Raising people is not some lark. It’s serious work with serious repercussions. It’s air-traffic control. You can’t step out for a minute; you can barely pause to scratch your ankle.
I get asked a lot in my therapy sessions about boundaries and compassion in motherhood, and how you know if you’re striking a good balance between the two. This is hard to answer as it differs from person-to-person and child-to-child depending on each person’s particular needs. That being said, we do know that kids tend to thrive with a combination of rules and empathy. This combination gives them the structure they need to feel safe along with the emotional support they need to feel loved.
These are things we can be doing inside the home as well as outside of the home. As our kids are always watching our interactions, it’s important to model for them the behaviors you want them to repeat. This often starts with kindness. Kindness for those we love inside of our home, and kindness towards those we interact with outside of the home as well.
Here are a few simple ways to show kindness towards others in your life (while also modeling this behavior for your kids):
- Saying thank you
- Giving someone a hug
- Writing positive reviews
- Create time to play with your kids
- Cleaning up our environment (one piece of trash at a time)
- Removing a nail in the street so a neighbor won’t have to deal with a flat tire
- Giving an anonymous donation
- Actively listening to what others have to say
- Volunteer your time
- Show gratitude
What would you add to this list?
In my years working as a therapist, one thing I’ve noticed when it comes to boundaries is that a concept called triangulation keeps showing up. So, what is triangulation? It’s when there is emotional conflict between two people, and a third person is brought into the middle to diffuse the emotional conflict. We often see this inside the home when partners are arguing and they bring in a child to help take away some of their relational tension. We also see this outside of the home in friendships where two friends will be in conflict and will bring in another friend to get rid of some of the emotional reactivity.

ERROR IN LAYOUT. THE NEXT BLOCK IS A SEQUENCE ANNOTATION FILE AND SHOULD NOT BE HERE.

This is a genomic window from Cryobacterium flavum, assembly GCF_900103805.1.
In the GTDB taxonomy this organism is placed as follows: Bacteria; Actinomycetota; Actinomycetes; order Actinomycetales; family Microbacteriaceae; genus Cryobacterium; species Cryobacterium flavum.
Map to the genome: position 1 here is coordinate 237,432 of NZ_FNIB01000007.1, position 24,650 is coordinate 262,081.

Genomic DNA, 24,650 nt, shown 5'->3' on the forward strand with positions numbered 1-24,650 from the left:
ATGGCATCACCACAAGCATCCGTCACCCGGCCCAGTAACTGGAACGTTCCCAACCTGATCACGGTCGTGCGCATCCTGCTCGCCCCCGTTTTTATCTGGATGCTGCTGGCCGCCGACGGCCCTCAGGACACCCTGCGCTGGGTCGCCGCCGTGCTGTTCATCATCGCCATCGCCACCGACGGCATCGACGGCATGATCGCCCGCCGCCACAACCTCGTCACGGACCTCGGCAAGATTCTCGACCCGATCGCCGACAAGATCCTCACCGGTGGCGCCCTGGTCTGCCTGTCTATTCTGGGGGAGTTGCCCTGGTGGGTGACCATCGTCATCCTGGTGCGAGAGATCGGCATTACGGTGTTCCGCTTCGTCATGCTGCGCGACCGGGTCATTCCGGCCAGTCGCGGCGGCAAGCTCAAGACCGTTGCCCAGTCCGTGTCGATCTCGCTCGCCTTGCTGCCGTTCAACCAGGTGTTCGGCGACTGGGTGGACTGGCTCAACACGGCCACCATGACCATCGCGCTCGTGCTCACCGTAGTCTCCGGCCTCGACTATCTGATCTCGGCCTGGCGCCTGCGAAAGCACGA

What can you do about triangulation? First, recognizing that it’s happening and naming it can be helpful. Next, take care of you and your self-care needs before trying to discuss this pattern with the person directly.
This may look like:
- Using a positive mantra or affirmation
- Practicing mindfulness
- Go outside and focus on your five senses
- Doing one small things in the morning like making your bed
- Journaling your thoughts and feelings
- Slowly sipping hot coffee or tea
When you feel centered and grounded and back to yourself, then reach out to your partner (or the person you’re in conflict with) to come up with a good time to discuss what’s going on, just the two of you, and to come up with solutions together so you don’t continue the harmful pattern of triangulation when you’re in emotional conflict with one another.
If you need more help and support, consider reaching out to:
- A therapist
- Your doctor
- A community support group
- An online support group (check out www.postpartum.net)
- A friend who isn’t involved in this conflict
- A family member who isn’t involved in this conflict
- Your spiritual community
- A neighbor
Who would you add to this list?
Creating boundaries and compassion in motherhood isn’t just helpful to your kids, as they help enhance emotional connectivity for your whole family and your other relationships too!